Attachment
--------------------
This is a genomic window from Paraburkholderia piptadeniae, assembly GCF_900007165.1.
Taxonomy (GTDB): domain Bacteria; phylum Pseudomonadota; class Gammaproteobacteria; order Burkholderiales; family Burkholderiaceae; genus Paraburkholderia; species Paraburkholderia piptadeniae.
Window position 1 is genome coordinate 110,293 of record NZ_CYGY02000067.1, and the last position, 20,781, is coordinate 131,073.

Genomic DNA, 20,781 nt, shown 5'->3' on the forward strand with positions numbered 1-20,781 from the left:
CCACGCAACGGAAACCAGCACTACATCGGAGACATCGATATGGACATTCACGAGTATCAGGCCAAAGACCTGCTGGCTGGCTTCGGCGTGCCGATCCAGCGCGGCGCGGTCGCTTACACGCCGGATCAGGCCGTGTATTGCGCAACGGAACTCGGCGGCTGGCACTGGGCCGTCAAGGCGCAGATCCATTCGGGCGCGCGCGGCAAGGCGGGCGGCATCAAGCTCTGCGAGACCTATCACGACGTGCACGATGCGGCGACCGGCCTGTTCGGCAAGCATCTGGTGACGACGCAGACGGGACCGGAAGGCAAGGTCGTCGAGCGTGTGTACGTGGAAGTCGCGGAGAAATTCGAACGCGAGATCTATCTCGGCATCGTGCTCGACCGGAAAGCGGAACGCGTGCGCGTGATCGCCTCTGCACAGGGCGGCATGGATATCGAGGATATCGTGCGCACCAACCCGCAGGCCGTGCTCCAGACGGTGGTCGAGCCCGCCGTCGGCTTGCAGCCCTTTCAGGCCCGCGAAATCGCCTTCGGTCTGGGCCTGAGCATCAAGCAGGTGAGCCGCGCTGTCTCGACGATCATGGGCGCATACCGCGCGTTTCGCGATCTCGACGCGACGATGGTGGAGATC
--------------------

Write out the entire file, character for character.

This is a genomic window from Paraburkholderia piptadeniae, assembly GCF_900007165.1.
Taxonomy (GTDB): domain Bacteria; phylum Pseudomonadota; class Gammaproteobacteria; order Burkholderiales; family Burkholderiaceae; genus Paraburkholderia; species Paraburkholderia piptadeniae.
Window position 1 is genome coordinate 110,293 of record NZ_CYGY02000067.1, and the last position, 20,781, is coordinate 131,073.

Genomic DNA, 20,781 nt, shown 5'->3' on the forward strand with positions numbered 1-20,781 from the left:
CCACGCAACGGAAACCAGCACTACATCGGAGACATCGATATGGACATTCACGAGTATCAGGCCAAAGACCTGCTGGCTGGCTTCGGCGTGCCGATCCAGCGCGGCGCGGTCGCTTACACGCCGGATCAGGCCGTGTATTGCGCAACGGAACTCGGCGGCTGGCACTGGGCCGTCAAGGCGCAGATCCATTCGGGCGCGCGCGGCAAGGCGGGCGGCATCAAGCTCTGCGAGACCTATCACGACGTGCACGATGCGGCGACCGGCCTGTTCGGCAAGCATCTGGTGACGACGCAGACGGGACCGGAAGGCAAGGTCGTCGAGCGTGTGTACGTGGAAGTCGCGGAGAAATTCGAACGCGAGATCTATCTCGGCATCGTGCTCGACCGGAAAGCGGAACGCGTGCGCGTGATCGCCTCTGCACAGGGCGGCATGGATATCGAGGATATCGTGCGCACCAACCCGCAGGCCGTGCTCCAGACGGTGGTCGAGCCCGCCGTCGGCTTGCAGCCCTTTCAGGCCCGCGAAATCGCCTTCGGTCTGGGCCTGAGCATCAAGCAGGTGAGCCGCGCTGTCTCGACGATCATGGGCGCATACCGCGCGTTTCGCGATCTCGACGCGACGATGGTGGAGATC